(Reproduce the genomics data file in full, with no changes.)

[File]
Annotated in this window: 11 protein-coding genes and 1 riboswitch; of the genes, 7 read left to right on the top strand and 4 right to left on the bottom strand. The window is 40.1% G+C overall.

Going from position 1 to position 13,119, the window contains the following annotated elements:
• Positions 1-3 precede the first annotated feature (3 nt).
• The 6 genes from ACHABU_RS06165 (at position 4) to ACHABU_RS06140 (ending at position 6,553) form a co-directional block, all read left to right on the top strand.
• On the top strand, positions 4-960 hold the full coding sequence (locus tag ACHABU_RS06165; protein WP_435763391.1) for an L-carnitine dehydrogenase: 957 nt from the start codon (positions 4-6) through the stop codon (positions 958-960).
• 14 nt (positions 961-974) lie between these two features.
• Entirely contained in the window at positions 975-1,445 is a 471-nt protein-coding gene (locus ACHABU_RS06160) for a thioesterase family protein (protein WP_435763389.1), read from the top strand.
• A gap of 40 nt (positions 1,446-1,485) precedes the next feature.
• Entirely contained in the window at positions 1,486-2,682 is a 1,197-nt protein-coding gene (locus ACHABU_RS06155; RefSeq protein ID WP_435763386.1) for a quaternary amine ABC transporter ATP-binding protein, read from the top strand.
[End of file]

Annotated in this window: 11 protein-coding genes and 1 riboswitch; of the genes, 7 read left to right on the top strand and 4 right to left on the bottom strand. The window is 40.1% G+C overall.

Going from position 1 to position 13,119, the window contains the following annotated elements:
• Positions 1-3 precede the first annotated feature (3 nt).
• The 6 genes from ACHABU_RS06165 (at position 4) to ACHABU_RS06140 (ending at position 6,553) form a co-directional block, all read left to right on the top strand.
• On the top strand, positions 4-960 hold the full coding sequence (locus tag ACHABU_RS06165; protein WP_435763391.1) for an L-carnitine dehydrogenase: 957 nt from the start codon (positions 4-6) through the stop codon (positions 958-960).
• 14 nt (positions 961-974) lie between these two features.
• Entirely contained in the window at positions 975-1,445 is a 471-nt protein-coding gene (locus ACHABU_RS06160) for a thioesterase family protein (protein WP_435763389.1), read from the top strand.
• A gap of 40 nt (positions 1,446-1,485) precedes the next feature.
• Entirely contained in the window at positions 1,486-2,682 is a 1,197-nt protein-coding gene (locus ACHABU_RS06155; RefSeq protein ID WP_435763386.1) for a quaternary amine ABC transporter ATP-binding protein, read from the top strand.